|Point/Counterpoint: Best Rotation in AL East|
Written by At Home Plate Staff (Contact & Archive) on December 30, 2009
The Red Sox added former Angels ace John Lackey to an already loaded rotation, but the Yankees quickly countered by trading for Javier Vazquez, who pitched brilliantly for the Braves in 2009. Now that the dust has set down, which team comes out on top? Jonathan Leshanski and Daniel Paulling debate in another AHP Point/Counterpoint.
Slight Edge for Red Sox
By Jon Leshanski
The Yankees recent addition of Javier Vazquez may in fact have changed everything. I admit, up until then I did think the Red Sox held a sizable advantage when comparing their top three pitchers to the Yankees top three. Now I'm not quite sure that the Red Sox have as big an advantage in their top three, but I think that towards the bottom of that three they still probably have a fair edge.
No. 2 starters, John Lackey and A.J. Burnett are close to even in many ways, but Burnett has only once in his entire career won 15 games in a season. Instead he's averaged a mere 12 wins, while his ERA has trended in the wrong direction three of the past four years. Lackey has been the go-to guy for the Angels over the last four years and has more wins in his eight years of pro ball than Burnett has managed in 11. That gives a slight edge to Boston and Lackey.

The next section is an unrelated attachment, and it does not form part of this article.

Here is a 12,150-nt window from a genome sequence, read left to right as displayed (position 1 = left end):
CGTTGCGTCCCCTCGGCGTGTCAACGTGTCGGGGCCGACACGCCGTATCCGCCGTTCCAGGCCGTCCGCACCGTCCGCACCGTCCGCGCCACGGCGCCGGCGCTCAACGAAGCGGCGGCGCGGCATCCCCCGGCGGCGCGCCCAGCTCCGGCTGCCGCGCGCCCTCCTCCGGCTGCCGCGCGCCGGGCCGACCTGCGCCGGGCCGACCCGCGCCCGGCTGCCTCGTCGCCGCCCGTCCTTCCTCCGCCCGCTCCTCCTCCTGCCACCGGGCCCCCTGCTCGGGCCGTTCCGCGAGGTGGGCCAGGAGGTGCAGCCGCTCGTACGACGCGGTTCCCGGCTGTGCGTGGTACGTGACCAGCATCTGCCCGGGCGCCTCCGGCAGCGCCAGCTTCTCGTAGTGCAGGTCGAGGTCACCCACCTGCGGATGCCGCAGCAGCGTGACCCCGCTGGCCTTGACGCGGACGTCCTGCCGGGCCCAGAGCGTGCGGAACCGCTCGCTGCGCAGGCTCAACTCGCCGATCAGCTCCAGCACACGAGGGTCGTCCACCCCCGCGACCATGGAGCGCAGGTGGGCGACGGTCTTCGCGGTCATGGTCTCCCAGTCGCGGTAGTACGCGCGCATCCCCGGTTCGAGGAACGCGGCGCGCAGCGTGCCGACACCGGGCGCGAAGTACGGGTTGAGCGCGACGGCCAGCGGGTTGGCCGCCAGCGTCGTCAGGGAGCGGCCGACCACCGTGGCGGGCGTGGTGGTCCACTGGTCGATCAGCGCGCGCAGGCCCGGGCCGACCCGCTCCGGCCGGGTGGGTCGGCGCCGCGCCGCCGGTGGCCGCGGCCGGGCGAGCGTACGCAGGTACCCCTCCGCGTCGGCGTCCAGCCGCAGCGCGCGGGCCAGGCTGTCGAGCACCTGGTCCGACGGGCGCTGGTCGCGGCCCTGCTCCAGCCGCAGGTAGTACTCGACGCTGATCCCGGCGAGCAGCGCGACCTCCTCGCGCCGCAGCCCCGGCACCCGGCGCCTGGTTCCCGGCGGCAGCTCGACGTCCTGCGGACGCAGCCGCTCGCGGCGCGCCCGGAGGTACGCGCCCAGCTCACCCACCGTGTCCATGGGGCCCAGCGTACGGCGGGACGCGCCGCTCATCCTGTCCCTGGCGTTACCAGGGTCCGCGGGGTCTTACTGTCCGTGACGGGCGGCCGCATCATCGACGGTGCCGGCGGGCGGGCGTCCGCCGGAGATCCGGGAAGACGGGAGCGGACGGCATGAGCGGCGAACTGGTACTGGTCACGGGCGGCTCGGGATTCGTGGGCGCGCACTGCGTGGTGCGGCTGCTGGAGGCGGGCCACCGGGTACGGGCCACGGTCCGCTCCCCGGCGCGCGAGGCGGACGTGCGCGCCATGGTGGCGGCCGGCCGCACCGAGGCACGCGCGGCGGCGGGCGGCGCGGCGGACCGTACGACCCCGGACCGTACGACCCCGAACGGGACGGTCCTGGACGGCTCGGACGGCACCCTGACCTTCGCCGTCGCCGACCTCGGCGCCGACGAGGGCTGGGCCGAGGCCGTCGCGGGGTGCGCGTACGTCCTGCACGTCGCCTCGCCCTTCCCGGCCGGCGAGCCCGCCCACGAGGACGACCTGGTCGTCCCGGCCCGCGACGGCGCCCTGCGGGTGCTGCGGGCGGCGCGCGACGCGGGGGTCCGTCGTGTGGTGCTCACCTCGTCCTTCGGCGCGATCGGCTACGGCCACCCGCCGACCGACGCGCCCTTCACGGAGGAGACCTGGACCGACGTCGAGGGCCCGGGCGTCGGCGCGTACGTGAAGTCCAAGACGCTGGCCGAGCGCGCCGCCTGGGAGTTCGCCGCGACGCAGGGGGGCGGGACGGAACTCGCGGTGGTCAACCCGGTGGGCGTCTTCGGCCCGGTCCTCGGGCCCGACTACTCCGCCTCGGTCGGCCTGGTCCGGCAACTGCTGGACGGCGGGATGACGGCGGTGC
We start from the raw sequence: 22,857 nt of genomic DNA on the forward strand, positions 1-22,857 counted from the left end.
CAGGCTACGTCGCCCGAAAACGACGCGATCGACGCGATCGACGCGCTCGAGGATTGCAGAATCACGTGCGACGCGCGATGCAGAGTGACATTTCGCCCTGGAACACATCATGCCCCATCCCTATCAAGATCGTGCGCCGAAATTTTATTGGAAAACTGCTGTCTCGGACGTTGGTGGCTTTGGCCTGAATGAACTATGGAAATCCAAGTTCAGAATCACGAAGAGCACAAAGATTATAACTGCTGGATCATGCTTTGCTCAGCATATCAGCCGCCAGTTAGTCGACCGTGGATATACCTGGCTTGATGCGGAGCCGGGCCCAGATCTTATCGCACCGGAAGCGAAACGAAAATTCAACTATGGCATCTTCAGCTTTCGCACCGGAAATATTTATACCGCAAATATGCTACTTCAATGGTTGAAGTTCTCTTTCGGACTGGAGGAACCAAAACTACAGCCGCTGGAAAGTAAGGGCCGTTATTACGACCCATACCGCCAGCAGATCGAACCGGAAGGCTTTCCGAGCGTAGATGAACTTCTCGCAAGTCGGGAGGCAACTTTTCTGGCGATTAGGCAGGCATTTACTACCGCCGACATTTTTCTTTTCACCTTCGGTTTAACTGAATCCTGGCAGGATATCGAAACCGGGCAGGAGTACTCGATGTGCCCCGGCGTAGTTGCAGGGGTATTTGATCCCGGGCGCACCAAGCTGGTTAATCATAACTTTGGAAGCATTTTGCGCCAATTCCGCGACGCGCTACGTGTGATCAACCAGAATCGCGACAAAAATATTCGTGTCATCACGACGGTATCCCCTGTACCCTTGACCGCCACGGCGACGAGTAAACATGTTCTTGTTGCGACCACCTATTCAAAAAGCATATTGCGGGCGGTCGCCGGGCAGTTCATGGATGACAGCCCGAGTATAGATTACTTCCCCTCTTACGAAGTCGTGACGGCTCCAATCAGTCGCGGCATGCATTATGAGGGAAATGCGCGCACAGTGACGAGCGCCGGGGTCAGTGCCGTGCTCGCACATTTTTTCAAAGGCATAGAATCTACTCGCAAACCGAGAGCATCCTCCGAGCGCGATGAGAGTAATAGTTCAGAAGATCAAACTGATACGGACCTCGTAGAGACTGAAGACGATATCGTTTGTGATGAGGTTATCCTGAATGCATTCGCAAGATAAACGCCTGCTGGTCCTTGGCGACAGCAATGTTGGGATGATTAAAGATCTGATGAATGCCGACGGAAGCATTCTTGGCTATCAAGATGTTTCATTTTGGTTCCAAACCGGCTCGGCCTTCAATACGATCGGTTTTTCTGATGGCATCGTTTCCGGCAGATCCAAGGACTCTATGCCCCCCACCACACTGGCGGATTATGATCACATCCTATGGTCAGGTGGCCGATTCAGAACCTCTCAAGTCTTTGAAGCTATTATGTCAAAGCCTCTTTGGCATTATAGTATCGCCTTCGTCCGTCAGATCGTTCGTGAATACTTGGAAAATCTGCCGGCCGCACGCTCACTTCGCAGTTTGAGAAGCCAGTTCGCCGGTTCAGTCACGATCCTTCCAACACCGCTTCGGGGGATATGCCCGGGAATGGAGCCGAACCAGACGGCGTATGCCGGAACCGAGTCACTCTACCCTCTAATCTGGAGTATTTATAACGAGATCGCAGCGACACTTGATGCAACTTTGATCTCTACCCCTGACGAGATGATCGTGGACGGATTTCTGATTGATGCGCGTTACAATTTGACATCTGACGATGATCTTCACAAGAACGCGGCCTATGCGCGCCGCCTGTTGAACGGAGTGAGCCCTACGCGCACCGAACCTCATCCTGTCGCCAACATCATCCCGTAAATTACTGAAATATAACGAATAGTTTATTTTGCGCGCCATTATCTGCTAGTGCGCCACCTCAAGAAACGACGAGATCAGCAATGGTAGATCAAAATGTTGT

Coming in at the No. 3 spot in the rotation are the Yankees Javier Vazquez and the BoSox's Jon Lester. The 31 year old Vazquez is back for his second stint with the Yankees after playing for them in 2004. He didn't fare well in the bright lights of New York as he fizzled more than sizzled while posting an ERA within spitting range of 5, and it was Yankees fans who were doing the spitting. He seems however to have righted his ship and is returning to New York after the best season of his career where he won 15 games and posted an ERA of 2.87.
Yankees fans might want to check that it wasn't an illusion before getting too excited. After all he threw an awful lot of games against the weak sisters of the NL and only went 8-6 against teams playing above .500 in the senior circuit. But what Vazquez does have that is a big plus is experience, he's a wily pitcher capable of winning more than 15 game with a good offense behind him.
Red Sox pitcher Jon Lester doesn't have that experience, or that kind of track record, but he's given every indication of being a young ace rising. In his first two seasons he's racked up 33 wins while he seems to be getting stronger. But youth often struggles, and even the greatest pitchers seem to hit periods where they struggle. It's unlikely that Lester will escape at least a bit of that -- but with his electric stuff and his accomplishments by the age of 25 it's hard to bet against him. I'd give the edge to Lester and the Sox here.